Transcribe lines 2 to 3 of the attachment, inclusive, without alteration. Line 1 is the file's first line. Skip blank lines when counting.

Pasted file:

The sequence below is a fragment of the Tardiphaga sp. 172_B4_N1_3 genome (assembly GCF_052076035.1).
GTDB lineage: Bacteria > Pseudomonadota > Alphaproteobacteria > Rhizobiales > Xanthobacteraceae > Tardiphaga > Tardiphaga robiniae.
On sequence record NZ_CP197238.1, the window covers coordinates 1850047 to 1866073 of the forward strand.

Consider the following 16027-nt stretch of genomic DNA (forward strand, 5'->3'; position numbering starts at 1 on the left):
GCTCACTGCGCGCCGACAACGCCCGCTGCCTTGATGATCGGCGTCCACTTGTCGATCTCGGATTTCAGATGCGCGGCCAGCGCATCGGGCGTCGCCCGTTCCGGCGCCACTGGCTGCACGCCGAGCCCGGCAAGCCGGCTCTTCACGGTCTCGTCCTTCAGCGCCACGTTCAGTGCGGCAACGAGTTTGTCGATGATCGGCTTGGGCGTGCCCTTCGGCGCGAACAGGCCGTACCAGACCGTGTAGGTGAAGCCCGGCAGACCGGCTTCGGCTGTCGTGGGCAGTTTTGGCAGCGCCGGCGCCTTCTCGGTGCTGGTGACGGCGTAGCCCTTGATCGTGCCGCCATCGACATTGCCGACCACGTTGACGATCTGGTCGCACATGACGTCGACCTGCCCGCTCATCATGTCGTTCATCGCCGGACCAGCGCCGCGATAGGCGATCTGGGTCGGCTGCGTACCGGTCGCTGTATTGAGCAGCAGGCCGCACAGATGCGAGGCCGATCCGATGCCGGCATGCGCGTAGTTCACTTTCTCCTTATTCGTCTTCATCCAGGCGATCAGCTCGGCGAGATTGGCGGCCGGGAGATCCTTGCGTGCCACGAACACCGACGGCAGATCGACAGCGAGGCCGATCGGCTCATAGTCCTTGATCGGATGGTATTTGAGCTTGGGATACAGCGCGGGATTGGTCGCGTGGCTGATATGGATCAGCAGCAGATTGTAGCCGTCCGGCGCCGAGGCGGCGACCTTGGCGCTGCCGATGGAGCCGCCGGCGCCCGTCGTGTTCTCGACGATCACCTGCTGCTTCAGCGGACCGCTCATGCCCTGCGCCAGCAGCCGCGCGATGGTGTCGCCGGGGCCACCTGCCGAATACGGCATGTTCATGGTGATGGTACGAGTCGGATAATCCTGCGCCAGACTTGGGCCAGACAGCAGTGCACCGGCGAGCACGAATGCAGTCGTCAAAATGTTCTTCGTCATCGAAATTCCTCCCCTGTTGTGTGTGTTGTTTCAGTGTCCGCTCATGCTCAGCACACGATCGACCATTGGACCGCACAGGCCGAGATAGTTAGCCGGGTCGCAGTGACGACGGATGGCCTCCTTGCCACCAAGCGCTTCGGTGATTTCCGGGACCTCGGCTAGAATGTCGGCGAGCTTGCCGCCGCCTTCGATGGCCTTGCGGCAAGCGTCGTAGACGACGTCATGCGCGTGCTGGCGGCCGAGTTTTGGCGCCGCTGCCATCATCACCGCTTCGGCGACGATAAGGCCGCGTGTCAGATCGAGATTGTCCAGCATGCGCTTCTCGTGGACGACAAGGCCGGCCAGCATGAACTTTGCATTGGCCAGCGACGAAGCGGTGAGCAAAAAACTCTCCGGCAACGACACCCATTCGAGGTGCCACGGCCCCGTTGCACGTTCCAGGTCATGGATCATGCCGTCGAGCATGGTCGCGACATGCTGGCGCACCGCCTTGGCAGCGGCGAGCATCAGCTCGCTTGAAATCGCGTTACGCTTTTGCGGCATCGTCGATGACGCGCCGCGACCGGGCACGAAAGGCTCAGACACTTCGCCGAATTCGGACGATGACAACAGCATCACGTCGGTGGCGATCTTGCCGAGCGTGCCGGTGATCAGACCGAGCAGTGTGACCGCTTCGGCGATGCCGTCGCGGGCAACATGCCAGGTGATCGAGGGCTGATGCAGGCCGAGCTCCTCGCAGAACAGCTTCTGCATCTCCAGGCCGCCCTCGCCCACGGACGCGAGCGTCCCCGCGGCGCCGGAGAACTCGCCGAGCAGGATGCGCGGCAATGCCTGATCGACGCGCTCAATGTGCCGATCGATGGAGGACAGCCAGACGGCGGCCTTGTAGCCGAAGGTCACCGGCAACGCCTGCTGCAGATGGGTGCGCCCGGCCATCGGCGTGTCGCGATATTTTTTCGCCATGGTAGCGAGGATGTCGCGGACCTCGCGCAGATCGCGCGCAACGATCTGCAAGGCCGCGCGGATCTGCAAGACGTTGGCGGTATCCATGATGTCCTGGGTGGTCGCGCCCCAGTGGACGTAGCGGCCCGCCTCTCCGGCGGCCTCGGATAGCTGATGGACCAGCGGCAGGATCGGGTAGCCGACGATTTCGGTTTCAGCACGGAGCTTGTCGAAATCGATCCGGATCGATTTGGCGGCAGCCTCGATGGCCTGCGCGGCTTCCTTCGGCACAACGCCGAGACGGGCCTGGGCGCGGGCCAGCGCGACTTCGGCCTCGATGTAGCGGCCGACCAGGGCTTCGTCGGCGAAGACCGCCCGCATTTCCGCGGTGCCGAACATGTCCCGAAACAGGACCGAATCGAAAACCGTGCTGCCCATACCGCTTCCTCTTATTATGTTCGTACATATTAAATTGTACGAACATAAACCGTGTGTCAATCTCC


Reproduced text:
GTDB lineage: Bacteria > Pseudomonadota > Alphaproteobacteria > Rhizobiales > Xanthobacteraceae > Tardiphaga > Tardiphaga robiniae.
On sequence record NZ_CP197238.1, the window covers coordinates 1850047 to 1866073 of the forward strand.